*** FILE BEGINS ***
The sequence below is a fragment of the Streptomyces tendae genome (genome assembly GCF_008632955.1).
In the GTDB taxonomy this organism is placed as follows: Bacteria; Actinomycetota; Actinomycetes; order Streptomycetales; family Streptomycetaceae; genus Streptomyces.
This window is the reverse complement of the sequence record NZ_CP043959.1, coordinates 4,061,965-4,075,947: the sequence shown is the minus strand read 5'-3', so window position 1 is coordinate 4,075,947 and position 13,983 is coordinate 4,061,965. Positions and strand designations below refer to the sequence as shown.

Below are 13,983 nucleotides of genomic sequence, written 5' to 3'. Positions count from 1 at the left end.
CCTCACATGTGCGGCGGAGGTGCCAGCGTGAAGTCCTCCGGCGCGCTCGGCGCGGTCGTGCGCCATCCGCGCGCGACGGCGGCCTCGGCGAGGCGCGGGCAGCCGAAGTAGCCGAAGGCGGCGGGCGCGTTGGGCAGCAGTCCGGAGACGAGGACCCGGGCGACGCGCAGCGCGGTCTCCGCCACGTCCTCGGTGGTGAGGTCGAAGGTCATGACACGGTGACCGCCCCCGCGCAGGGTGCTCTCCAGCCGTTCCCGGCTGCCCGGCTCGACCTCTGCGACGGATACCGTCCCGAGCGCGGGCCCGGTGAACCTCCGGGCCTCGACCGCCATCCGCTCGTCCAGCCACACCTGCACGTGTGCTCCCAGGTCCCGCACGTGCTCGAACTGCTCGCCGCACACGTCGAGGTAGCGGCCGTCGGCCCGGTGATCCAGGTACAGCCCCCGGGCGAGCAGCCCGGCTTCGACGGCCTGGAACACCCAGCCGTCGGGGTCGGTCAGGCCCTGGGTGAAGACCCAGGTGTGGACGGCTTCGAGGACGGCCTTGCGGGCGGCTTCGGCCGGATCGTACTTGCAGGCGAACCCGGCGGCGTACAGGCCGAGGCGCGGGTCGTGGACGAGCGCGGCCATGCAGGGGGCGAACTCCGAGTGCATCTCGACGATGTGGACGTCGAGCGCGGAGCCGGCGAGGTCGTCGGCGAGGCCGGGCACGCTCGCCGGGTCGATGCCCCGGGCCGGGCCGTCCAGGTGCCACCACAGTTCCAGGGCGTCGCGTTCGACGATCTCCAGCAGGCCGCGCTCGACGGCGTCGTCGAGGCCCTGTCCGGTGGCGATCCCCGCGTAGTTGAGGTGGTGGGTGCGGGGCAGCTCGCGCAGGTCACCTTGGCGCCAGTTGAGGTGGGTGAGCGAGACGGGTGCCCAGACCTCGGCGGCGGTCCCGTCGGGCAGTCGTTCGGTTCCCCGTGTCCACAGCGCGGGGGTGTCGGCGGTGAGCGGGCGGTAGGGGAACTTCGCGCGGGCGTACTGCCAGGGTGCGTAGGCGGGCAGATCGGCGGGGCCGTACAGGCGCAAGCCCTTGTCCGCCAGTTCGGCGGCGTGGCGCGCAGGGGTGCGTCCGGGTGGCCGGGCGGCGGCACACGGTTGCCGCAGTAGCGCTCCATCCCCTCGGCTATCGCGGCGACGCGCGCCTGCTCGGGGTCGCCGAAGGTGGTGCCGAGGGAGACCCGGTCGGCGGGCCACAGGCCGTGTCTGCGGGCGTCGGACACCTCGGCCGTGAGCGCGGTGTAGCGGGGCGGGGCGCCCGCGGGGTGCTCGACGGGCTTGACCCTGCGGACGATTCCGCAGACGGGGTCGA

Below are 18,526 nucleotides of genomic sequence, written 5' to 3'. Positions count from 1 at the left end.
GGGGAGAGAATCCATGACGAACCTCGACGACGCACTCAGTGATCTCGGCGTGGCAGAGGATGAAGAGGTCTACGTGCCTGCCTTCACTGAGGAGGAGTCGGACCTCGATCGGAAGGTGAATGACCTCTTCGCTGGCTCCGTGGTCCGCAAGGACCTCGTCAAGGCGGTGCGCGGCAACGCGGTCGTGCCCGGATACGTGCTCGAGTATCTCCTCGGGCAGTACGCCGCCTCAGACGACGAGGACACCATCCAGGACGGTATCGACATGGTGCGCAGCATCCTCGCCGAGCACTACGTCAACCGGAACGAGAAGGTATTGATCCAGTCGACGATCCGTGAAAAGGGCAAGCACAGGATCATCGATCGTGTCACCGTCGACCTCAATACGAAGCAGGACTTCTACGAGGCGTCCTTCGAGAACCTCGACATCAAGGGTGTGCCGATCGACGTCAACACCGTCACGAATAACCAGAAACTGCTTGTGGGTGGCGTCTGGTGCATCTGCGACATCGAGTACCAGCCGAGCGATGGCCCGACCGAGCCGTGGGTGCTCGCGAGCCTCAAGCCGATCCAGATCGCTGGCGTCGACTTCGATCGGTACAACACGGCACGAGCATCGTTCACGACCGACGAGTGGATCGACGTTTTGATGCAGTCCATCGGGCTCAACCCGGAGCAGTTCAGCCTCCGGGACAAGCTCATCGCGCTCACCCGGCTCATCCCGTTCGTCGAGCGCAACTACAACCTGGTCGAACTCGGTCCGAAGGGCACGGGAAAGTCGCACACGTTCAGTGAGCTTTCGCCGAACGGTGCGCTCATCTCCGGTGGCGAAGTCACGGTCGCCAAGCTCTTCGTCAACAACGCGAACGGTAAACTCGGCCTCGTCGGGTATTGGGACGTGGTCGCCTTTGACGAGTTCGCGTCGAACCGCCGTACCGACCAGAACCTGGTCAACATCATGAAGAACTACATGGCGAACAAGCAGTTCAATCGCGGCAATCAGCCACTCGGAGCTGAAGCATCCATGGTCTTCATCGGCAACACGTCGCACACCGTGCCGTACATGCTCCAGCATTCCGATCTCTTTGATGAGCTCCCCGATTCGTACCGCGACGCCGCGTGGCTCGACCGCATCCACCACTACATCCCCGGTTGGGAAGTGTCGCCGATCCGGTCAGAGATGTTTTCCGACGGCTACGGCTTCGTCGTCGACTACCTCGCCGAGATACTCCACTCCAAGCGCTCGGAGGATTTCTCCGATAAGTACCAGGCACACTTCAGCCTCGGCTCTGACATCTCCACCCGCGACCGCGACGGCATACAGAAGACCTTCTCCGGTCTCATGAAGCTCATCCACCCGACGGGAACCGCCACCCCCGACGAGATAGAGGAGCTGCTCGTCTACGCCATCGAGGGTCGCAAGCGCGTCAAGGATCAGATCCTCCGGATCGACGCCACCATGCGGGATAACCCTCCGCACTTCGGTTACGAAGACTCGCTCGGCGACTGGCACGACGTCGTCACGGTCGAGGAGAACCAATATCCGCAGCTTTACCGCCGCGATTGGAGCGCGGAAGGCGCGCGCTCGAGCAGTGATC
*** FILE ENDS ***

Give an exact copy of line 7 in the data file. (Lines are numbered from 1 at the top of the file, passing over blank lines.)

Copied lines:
GGGGAGAGAATCCATGACGAACCTCGACGACGCACTCAGTGATCTCGGCGTGGCAGAGGATGAAGAGGTCTACGTGCCTGCCTTCACTGAGGAGGAGTCGGACCTCGATCGGAAGGTGAATGACCTCTTCGCTGGCTCCGTGGTCCGCAAGGACCTCGTCAAGGCGGTGCGCGGCAACGCGGTCGTGCCCGGATACGTGCTCGAGTATCTCCTCGGGCAGTACGCCGCCTCAGACGACGAGGACACCATCCAGGACGGTATCGACATGGTGCGCAGCATCCTCGCCGAGCACTACGTCAACCGGAACGAGAAGGTATTGATCCAGTCGACGATCCGTGAAAAGGGCAAGCACAGGATCATCGATCGTGTCACCGTCGACCTCAATACGAAGCAGGACTTCTACGAGGCGTCCTTCGAGAACCTCGACATCAAGGGTGTGCCGATCGACGTCAACACCGTCACGAATAACCAGAAACTGCTTGTGGGTGGCGTCTGGTGCATCTGCGACATCGAGTACCAGCCGAGCGATGGCCCGACCGAGCCGTGGGTGCTCGCGAGCCTCAAGCCGATCCAGATCGCTGGCGTCGACTTCGATCGGTACAACACGGCACGAGCATCGTTCACGACCGACGAGTGGATCGACGTTTTGATGCAGTCCATCGGGCTCAACCCGGAGCAGTTCAGCCTCCGGGACAAGCTCATCGCGCTCACCCGGCTCATCCCGTTCGTCGAGCGCAACTACAACCTGGTCGAACTCGGTCCGAAGGGCACGGGAAAGTCGCACACGTTCAGTGAGCTTTCGCCGAACGGTGCGCTCATCTCCGGTGGCGAAGTCACGGTCGCCAAGCTCTTCGTCAACAACGCGAACGGTAAACTCGGCCTCGTCGGGTATTGGGACGTGGTCGCCTTTGACGAGTTCGCGTCGAACCGCCGTACCGACCAGAACCTGGTCAACATCATGAAGAACTACATGGCGAACAAGCAGTTCAATCGCGGCAATCAGCCACTCGGAGCTGAAGCATCCATGGTCTTCATCGGCAACACGTCGCACACCGTGCCGTACATGCTCCAGCATTCCGATCTCTTTGATGAGCTCCCCGATTCGTACCGCGACGCCGCGTGGCTCGACCGCATCCACCACTACATCCCCGGTTGGGAAGTGTCGCCGATCCGGTCAGAGATGTTTTCCGACGGCTACGGCTTCGTCGTCGACTACCTCGCCGAGATACTCCACTCCAAGCGCTCGGAGGATTTCTCCGATAAGTACCAGGCACACTTCAGCCTCGGCTCTGACATCTCCACCCGCGACCGCGACGGCATACAGAAGACCTTCTCCGGTCTCATGAAGCTCATCCACCCGACGGGAACCGCCACCCCCGACGAGATAGAGGAGCTGCTCGTCTACGCCATCGAGGGTCGCAAGCGCGTCAAGGATCAGATCCTCCGGATCGACGCCACCATGCGGGATAACCCTCCGCACTTCGGTTACGAAGACTCGCTCGGCGACTGGCACGACGTCGTCACGGTCGAGGAGAACCAATATCCGCAGCTTTACCGCCGCGATTGGAGCGCGGAAGGCGCGCGCTCGAGCAGTGATC